Oil & gas player under scrutiny for potential license breach

Oil & gas firm under scrutiny over potential North Sea license breach

Amid ongoing flaring and venting crackdown, the UK’s regulator, North Sea Transition Authority (NSTA), has launched a probe to look into an undisclosed oil and gas company suspected of breaching one of its North Sea license conditions.

For illustration purposes; Source: NSTA

While announcing this on Wednesday, the NSTA explained that its investigation into an oil and gas company for flaring and venting in the North Sea without consent could result in action being taken, including a fine for the company or the relevant licence could be taken away.

While venting is defined as the discharging of gases into the atmosphere, flaring refers to burning the gases before they are discharged and mainly results in CO2 emissions. Even though flaring and venting of gases are required for safety and operational reasons, the UK regulator believes that more can be done to reduce the amount.

The UK watchdog underscores that monitoring flaring and venting and reducing emissions are vital parts of its work to help the UK government meet its net-zero target. In addition, these processes waste gas which could otherwise be used to boost the UK’s energy security.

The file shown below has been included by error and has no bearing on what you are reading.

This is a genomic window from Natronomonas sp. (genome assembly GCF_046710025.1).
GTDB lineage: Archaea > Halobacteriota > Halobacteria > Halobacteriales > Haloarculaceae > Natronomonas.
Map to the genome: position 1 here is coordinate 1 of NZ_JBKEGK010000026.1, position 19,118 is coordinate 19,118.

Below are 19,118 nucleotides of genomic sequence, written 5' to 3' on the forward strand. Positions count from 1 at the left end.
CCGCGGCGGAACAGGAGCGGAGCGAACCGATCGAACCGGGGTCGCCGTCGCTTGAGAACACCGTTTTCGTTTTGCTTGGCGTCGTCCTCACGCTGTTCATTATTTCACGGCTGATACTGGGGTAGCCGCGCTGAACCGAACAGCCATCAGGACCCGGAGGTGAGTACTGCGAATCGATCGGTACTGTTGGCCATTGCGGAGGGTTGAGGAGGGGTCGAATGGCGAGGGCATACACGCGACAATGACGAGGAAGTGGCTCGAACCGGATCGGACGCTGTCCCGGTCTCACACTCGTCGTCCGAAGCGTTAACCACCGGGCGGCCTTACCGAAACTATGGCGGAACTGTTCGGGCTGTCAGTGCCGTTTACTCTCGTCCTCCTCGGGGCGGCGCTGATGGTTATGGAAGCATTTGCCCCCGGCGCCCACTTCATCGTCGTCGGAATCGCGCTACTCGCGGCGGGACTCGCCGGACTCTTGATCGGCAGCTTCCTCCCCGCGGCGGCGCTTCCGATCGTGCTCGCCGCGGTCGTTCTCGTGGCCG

As licensees have an obligation under the NSTA’s strategy to assist the Secretary of State to meet the UK’s net-zero target, while optimising oil and gas production to bolster the security of supply, “unauthorised flaring and venting go against this obligation.”

As pointed out by the regulator, compliance with consents is “both an indicator of good management of fields by licensees and a vital pillar of a company’s social licence to operate.” The UK’s North Sea Transition Deal commits the industry to reduce emissions from production operations by at least 50 per cent by 2030, against a 2018 baseline, on the path to net-zero by 2050.

Moreover, flaring and venting made up 26 per cent of emissions from oil and gas production activities in the UK North Sea between 2018-20, thus, reducing them will help to meet reduction targets outlined in the North Sea Transition Deal and lower gas waste.

After revising its strategy, the UK regulator introduced a net-zero stewardship expectation in March 2021, requiring operators to show their commitment to reducing greenhouse gases throughout the project lifecycle.

This was followed by a tougher approach to flaring and venting as set out in updated guidance, providing details of the NSTA’s intent to use its consenting regime to drive reductions and, where possible, eliminate both processes. 

Jane de Lozey, NSTA Interim Director of Regulation, remarked: “With our support, North Sea operators cut flaring by 20 per cent and venting by 22 per cent last year. The NSTA is committed to holding industry to account on emissions to ensure progress continues and is prepared to take action where we suspect a company’s actions risk compromising efforts to meet and surpass agreed targets.”

In September 2022, the NSTA said that the oil and gas industry was making progress on emission reduction targets.

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However, the regulator underlined that more action would be required to halve emissions by 2030 as agreed in the North Sea Transition Deal.